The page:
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Thursday, October 29, 2020

Let’s talk about Islamic banking

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Islamic banking refers to a system of banking or banking activity that is consistent with the principles of the Shari’ah or Islamic rulings. Its practical application is through the development of Islamic economics. In this system, the principles which emphasise moral and ethical values in all dealings have wide universal appeal. This is because Shari’ah prohibits the payment or acceptance of interest charges or ‘riba’ for the lending and accepting of money, as well as carrying out trade and other activities that provide goods or services considered contrary to its principles. 

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While these principles were used as the basis for a flourishing economy in earlier times, it is only in the late 20th century that a number of Islamic banks were formed to provide an alternative basis to Muslims although Islamic banking is not restricted to Muslims. Also, disenchantment with the value neutral capitalist and socialist financial systems are what is leading not only Muslims but also others to look for ethical values in their financial dealings and in the West some financial organisations have opted for ethical operations.

 

We have a problem with the capitalists banking system. Although it operates in a free market environment where banks freely compete for profit and relevance, its characteristic element is gambling and this has led to an uneven distribution of wealth. They are only a few rich individuals against the many poor. The system is interest-based and does not favour growth and equal distribution of wealth. Simply, the system places the poor at a disadvantage.

 

It has to be mentioned that Islamic banking has the same purpose as conventional banking except that it operates in accordance with the rules of Shari’ah, or Islamic rules on transactions. Islamic banking activities must be practised consistently with this and its practical application through the development of Islamic economics. Many of the principles upon which Islamic banking is based are commonly accepted all over the world. These principles are not new but arguably, their original state has been altered over the centuries.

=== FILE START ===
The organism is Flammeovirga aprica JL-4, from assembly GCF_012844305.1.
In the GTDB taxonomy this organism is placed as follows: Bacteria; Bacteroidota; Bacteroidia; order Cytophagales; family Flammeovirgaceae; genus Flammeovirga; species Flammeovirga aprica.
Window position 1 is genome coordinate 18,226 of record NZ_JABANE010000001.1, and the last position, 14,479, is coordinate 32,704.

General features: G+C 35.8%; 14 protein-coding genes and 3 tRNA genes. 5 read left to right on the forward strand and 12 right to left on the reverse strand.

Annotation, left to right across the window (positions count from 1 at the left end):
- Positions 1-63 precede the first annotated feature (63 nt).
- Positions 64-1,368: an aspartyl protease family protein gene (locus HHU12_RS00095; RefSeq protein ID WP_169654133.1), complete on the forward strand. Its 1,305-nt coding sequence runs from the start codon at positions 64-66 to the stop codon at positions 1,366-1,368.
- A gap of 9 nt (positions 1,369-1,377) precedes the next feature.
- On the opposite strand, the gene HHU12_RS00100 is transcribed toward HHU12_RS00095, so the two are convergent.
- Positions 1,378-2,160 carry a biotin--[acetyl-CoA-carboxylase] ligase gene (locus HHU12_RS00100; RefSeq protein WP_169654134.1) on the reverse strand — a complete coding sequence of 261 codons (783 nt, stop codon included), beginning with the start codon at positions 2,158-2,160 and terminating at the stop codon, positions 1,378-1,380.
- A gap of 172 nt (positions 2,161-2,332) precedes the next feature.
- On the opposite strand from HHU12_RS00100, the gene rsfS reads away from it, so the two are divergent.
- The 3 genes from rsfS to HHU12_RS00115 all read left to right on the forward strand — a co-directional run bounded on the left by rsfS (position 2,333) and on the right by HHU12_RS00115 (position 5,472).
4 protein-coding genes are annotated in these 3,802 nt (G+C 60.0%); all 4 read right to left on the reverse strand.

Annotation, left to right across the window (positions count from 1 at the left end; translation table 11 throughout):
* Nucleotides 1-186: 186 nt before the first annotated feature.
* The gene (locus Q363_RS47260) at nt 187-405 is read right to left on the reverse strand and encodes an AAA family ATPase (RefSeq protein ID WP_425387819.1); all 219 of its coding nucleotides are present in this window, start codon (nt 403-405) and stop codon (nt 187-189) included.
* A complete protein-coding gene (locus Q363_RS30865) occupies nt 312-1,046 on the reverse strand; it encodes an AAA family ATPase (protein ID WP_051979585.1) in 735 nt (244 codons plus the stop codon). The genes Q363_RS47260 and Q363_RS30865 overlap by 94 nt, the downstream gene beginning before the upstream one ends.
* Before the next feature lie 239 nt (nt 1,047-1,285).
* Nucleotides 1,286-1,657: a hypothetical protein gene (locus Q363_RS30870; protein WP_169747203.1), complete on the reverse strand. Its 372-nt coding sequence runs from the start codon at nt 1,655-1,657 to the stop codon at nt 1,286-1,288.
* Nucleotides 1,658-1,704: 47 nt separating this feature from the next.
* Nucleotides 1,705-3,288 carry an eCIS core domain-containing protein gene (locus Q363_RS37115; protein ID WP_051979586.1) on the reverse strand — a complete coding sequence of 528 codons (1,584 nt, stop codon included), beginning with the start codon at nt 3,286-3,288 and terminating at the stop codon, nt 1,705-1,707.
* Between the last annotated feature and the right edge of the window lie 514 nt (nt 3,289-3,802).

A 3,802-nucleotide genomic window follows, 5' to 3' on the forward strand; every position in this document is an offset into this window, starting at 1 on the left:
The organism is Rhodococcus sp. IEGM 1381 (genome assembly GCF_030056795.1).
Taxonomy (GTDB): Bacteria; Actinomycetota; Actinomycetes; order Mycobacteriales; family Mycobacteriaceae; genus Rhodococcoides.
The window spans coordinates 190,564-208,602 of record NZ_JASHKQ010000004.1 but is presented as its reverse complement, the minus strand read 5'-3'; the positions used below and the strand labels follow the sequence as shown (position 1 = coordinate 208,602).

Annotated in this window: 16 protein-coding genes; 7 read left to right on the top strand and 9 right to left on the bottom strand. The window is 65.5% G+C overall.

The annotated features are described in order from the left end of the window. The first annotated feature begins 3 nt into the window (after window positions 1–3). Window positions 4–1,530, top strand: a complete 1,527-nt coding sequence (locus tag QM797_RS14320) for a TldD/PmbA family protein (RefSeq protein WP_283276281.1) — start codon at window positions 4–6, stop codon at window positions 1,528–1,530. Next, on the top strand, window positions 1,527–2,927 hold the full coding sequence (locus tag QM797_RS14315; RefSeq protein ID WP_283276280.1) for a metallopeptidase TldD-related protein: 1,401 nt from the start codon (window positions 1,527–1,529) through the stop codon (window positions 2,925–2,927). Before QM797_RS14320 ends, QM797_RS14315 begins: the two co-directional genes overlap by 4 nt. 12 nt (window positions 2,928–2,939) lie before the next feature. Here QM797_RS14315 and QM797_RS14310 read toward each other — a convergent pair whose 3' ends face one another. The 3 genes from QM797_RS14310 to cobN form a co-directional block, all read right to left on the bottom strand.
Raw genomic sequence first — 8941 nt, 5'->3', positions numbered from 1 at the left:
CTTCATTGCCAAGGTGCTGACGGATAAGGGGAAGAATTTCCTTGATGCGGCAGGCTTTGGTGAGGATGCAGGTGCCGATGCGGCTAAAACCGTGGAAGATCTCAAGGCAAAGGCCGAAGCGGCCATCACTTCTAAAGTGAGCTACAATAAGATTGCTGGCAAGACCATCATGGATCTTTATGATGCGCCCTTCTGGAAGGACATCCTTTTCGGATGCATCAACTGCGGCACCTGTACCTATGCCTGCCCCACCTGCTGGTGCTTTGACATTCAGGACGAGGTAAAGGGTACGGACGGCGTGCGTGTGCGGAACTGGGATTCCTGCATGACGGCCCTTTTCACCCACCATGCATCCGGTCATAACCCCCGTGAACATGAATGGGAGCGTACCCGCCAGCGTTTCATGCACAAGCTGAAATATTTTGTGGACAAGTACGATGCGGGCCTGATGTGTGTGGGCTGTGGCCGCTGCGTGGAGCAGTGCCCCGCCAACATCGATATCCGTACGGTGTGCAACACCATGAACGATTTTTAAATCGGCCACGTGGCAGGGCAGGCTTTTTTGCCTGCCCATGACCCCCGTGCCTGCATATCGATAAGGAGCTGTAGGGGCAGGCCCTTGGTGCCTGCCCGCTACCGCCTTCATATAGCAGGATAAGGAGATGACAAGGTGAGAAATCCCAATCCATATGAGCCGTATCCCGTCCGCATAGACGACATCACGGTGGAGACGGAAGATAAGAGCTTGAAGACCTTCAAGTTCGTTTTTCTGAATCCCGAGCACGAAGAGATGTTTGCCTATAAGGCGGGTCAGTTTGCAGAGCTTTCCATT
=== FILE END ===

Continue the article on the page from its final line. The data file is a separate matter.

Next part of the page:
The principal source of the Shari’ah is the Qur’an followed by the recorded sayings and actions of Prophet Muhammad – the Hadith. Where solutions to problems cannot be found in these two sources, rulings are made based on the consensus of scholars, independent reasoning of an Islamic scholar and custom, so long as such rulings do not deviate from the fundamental teachings in the Qur’an.

 

 

It follows that Islamic finance was practised predominantly in the Muslim world throughout the Middle Ages, fostering trade and business activities. In Spain and the Mediterranean and Baltic States, Islamic merchants became indispensable middlemen for trading activities. It is even claimed that many concepts, techniques, and instruments of Islamic finance were later adopted by European financiers and business  people.

 

Much of what has been written about the financial actors throughout the world points to the fact that they are disenchanted with the capitalist financial model. The orchestration of global economic governance based on the uneven distribution of wealth through interest is ripe.  Many are now searching for alternative conceptions in determining the rules of global economic governance and recognition of their own, often distinct, interests. 

 

This is the impetus behind the emergence of new international Islamic financial institutions in many Muslim countries.  As the capitalist global economy continues to sail in dangerous waters, new financial systems will likely become more common, pointing towards a new era that suggests a bumpy ride ahead for international monetary and financial cooperation, and the relative erosion of capitalism and its influence.

 

To be clear, there is now a need for The Gambia to take a path of a new financial system. Given that our financial resources as a nation are receiving a boost, we have to shift focus on a system that will allow for the equal distribution of wealth. 

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